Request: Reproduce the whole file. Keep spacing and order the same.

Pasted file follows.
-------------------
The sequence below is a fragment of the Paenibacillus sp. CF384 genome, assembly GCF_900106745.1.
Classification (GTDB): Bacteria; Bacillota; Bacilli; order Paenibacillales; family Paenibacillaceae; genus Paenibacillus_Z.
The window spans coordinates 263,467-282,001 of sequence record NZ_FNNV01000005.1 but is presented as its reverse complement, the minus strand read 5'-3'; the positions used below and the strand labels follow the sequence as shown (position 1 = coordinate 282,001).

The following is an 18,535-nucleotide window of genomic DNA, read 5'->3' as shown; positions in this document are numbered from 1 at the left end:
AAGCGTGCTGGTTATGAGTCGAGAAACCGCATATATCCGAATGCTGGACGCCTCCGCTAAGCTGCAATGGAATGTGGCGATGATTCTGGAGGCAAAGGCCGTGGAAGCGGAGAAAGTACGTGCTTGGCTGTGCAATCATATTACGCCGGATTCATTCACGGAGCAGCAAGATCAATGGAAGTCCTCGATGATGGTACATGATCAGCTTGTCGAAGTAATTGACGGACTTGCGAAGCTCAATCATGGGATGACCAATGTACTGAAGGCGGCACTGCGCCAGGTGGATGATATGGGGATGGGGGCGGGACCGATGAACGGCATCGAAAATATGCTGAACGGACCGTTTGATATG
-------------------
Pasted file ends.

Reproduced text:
The sequence below is a fragment of the Paenibacillus sp. CF384 genome, assembly GCF_900106745.1.
Classification (GTDB): Bacteria; Bacillota; Bacilli; order Paenibacillales; family Paenibacillaceae; genus Paenibacillus_Z.
The window spans coordinates 263,467-282,001 of sequence record NZ_FNNV01000005.1 but is presented as its reverse complement, the minus strand read 5'-3'; the positions used below and the strand labels follow the sequence as shown (position 1 = coordinate 282,001).

The following is an 18,535-nucleotide window of genomic DNA, read 5'->3' as shown; positions in this document are numbered from 1 at the left end:
AAGCGTGCTGGTTATGAGTCGAGAAACCGCATATATCCGAATGCTGGACGCCTCCGCTAAGCTGCAATGGAATGTGGCGATGATTCTGGAGGCAAAGGCCGTGGAAGCGGAGAAAGTACGTGCTTGGCTGTGCAATCATATTACGCCGGATTCATTCACGGAGCAGCAAGATCAATGGAAGTCCTCGATGATGGTACATGATCAGCTTGTCGAAGTAATTGACGGACTTGCGAAGCTCAATCATGGGATGACCAATGTACTGAAGGCGGCACTGCGCCAGGTGGATGATATGGGGATGGGGGCGGGACCGATGAACGGCATCGAAAATATGCTGAACGGACCGTTTGATATG